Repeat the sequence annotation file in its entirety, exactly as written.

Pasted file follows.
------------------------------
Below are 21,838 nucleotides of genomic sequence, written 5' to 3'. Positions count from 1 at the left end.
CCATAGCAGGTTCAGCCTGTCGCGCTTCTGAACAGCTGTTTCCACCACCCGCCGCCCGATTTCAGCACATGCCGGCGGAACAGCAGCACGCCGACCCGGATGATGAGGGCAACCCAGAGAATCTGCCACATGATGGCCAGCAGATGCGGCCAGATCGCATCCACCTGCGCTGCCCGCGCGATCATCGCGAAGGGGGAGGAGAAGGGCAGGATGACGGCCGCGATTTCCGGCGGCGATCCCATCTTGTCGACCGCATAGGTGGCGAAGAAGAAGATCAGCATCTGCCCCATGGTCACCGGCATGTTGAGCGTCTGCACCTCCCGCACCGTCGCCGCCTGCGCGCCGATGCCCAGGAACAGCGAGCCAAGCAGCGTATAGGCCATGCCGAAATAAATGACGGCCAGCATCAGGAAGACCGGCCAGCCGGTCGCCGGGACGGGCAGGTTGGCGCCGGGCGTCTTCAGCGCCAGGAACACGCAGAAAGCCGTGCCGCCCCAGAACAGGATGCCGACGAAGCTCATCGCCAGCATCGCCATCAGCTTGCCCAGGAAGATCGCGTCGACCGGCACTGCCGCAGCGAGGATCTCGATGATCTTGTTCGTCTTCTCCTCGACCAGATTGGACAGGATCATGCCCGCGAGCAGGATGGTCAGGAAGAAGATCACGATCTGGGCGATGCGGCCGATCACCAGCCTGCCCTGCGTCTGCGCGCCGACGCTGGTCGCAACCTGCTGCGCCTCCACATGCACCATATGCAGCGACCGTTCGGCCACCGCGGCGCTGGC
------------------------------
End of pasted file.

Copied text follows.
Below are 21,838 nucleotides of genomic sequence, written 5' to 3'. Positions count from 1 at the left end.
CCATAGCAGGTTCAGCCTGTCGCGCTTCTGAACAGCTGTTTCCACCACCCGCCGCCCGATTTCAGCACATGCCGGCGGAACAGCAGCACGCCGACCCGGATGATGAGGGCAACCCAGAGAATCTGCCACATGATGGCCAGCAGATGCGGCCAGATCGCATCCACCTGCGCTGCCCGCGCGATCATCGCGAAGGGGGAGGAGAAGGGCAGGATGACGGCCGCGATTTCCGGCGGCGATCCCATCTTGTCGACCGCATAGGTGGCGAAGAAGAAGATCAGCATCTGCCCCATGGTCACCGGCATGTTGAGCGTCTGCACCTCCCGCACCGTCGCCGCCTGCGCGCCGATGCCCAGGAACAGCGAGCCAAGCAGCGTATAGGCCATGCCGAAATAAATGACGGCCAGCATCAGGAAGACCGGCCAGCCGGTCGCCGGGACGGGCAGGTTGGCGCCGGGCGTCTTCAGCGCCAGGAACACGCAGAAAGCCGTGCCGCCCCAGAACAGGATGCCGACGAAGCTCATCGCCAGCATCGCCATCAGCTTGCCCAGGAAGATCGCGTCGACCGGCACTGCCGCAGCGAGGATCTCGATGATCTTGTTCGTCTTCTCCTCGACCAGATTGGACAGGATCATGCCCGCGAGCAGGATGGTCAGGAAGAAGATCACGATCTGGGCGATGCGGCCGATCACCAGCCTGCCCTGCGTCTGCGCGCCGACGCTGGTCGCAACCTGCTGCGCCTCCACATGCACCATATGCAGCGACCGTTCGGCCACCGCGGCGCTGGC